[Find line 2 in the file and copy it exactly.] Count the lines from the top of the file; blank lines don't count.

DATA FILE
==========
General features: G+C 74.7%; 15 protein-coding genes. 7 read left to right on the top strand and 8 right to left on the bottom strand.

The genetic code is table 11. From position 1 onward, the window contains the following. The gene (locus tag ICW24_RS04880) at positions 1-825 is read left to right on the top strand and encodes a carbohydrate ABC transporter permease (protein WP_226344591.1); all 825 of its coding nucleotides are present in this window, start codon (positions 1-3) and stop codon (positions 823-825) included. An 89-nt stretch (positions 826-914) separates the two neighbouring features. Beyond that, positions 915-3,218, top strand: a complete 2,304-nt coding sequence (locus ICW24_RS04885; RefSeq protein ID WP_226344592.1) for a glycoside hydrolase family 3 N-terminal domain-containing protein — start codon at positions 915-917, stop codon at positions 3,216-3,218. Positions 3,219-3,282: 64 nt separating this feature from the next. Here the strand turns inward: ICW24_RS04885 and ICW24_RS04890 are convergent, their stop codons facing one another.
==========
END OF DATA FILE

The genetic code is table 11. From position 1 onward, the window contains the following. The gene (locus tag ICW24_RS04880) at positions 1-825 is read left to right on the top strand and encodes a carbohydrate ABC transporter permease (protein WP_226344591.1); all 825 of its coding nucleotides are present in this window, start codon (positions 1-3) and stop codon (positions 823-825) included. An 89-nt stretch (positions 826-914) separates the two neighbouring features. Beyond that, positions 915-3,218, top strand: a complete 2,304-nt coding sequence (locus ICW24_RS04885; RefSeq protein ID WP_226344592.1) for a glycoside hydrolase family 3 N-terminal domain-containing protein — start codon at positions 915-917, stop codon at positions 3,216-3,218. Positions 3,219-3,282: 64 nt separating this feature from the next. Here the strand turns inward: ICW24_RS04885 and ICW24_RS04890 are convergent, their stop codons facing one another.